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      The Potential of Big Data Research in HealthCare for Medical Doctors’ Learning


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          The main goal of this article is to identify the main dimensions of a model proposal for increasing the potential of big data research in Healthcare for medical doctors’ (MDs’) learning, which appears as a major issue in continuous medical education and learning. The paper employs a systematic literature review of main scientific databases (PubMed and Google Scholar), using the VOSviewer software tool, which enables the visualization of scientific landscapes. The analysis includes a co-authorship data analysis as well as the co-occurrence of terms and keywords. The results lead to the construction of the learning model proposed, which includes four health big data key areas for MDs’ learning: 1) data transformation is related to the learning that occurs through medical systems; 2) health intelligence includes the learning regarding health innovation based on predictions and forecasting processes; 3) data leveraging regards the learning about patient information; and 4) the learning process is related to clinical decision-making, focused on disease diagnosis and methods to improve treatments. Practical models gathered from the scientific databases can boost the learning process and revolutionise the medical industry, as they store the most recent knowledge and innovative research.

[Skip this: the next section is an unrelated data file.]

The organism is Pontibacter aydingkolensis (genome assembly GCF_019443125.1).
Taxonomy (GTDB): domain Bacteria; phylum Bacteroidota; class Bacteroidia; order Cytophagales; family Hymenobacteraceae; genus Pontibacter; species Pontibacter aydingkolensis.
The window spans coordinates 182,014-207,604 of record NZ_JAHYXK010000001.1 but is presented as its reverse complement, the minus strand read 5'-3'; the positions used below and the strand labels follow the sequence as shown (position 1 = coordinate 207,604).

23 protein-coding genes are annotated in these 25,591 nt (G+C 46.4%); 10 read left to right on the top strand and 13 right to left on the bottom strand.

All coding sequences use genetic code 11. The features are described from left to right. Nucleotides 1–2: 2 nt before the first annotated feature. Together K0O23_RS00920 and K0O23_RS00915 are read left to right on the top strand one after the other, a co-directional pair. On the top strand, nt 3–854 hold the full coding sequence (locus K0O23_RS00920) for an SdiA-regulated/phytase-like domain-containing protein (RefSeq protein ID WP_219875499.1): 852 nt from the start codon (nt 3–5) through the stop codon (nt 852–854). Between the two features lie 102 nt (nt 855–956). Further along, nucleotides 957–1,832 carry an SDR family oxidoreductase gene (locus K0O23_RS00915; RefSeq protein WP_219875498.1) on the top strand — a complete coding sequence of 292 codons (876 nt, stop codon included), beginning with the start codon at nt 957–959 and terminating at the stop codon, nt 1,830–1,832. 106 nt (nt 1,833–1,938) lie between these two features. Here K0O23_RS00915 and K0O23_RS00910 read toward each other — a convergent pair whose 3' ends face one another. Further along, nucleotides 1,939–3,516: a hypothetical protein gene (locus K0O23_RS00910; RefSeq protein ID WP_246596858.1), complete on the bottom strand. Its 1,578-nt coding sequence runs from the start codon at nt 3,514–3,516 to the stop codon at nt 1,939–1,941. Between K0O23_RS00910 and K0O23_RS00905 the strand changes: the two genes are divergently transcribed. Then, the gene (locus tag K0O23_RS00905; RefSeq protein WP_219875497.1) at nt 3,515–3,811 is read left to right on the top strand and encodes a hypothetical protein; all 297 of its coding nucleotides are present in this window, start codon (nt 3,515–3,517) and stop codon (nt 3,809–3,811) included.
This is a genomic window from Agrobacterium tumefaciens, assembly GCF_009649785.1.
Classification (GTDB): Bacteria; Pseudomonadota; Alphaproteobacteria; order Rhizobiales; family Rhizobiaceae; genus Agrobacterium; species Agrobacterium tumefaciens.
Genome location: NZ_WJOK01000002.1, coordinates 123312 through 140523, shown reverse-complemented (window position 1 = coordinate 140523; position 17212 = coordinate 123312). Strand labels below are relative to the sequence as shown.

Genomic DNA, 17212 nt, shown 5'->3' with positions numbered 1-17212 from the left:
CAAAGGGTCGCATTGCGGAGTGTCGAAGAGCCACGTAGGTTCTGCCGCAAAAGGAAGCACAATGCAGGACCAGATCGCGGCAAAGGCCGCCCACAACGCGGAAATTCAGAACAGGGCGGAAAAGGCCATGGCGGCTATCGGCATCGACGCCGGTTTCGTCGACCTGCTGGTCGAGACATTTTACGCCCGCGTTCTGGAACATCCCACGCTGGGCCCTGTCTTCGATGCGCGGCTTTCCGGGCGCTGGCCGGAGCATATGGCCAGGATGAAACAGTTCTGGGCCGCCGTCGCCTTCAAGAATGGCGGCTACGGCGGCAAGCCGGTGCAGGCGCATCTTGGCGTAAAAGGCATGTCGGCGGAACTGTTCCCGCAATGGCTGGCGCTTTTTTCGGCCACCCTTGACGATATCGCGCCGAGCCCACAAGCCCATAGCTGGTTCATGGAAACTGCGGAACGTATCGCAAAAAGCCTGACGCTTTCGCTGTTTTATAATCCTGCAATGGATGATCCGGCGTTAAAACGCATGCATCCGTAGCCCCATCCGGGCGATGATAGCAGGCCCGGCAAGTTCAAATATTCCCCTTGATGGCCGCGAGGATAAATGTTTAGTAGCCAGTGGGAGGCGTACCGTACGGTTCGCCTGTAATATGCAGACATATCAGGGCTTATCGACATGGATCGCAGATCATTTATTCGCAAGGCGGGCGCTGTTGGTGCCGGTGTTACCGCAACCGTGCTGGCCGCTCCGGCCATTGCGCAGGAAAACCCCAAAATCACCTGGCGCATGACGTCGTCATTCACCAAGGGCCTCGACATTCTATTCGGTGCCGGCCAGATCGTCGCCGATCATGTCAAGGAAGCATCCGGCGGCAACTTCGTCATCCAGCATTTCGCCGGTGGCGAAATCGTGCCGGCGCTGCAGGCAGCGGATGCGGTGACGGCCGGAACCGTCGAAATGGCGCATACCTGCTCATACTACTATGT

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          Most cited references35

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          Response to COVID-19 in Taiwan: Big Data Analytics, New Technology, and Proactive Testing

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            Patient adherence to treatment: three decades of research. A comprehensive review.

            Low compliance to prescribed medical interventions is an ever present and complex problem, especially for patients with a chronic illness. With increasing numbers of medications shown to do more good than harm when taken as prescibed, low compliance is a major problem in health care. Relevant studies were retrieved through comprehensive searches of different database systems to enable a thorough assessment of the major issues in compliance to prescribed medical interventions. The term compliance is the main term used in this review because the majority of papers reviewed used this term. Three decades have passed since the first workshop on compliance research. It is timely to pause and to reflect on the accumulated knowledge. The enormous amount of quantitative research undertaken is of variable methodological quality, with no gold standard for the measurement of compliance and it is often not clear which type of non-compliance is being studied. Many authors do not even feel the need to define adherence. Often absent in the research on compliance is the patient, although the concordance model points at the importance of the patient's agreement and harmony in the doctor-patient relationship. The backbone of the concordance model is the patient as a decision maker and a cornerstone is professional empathy. Recently, some qualitative research has identified important issues such as the quality of the doctor-patient relationship and patient health beliefs in this context. Because non-compliance remains a major health problem, more high quality studies are needed to assess these aspects and systematic reviews/meta-analyses are required to study the effects of compliance in enhancing the effects of interventions.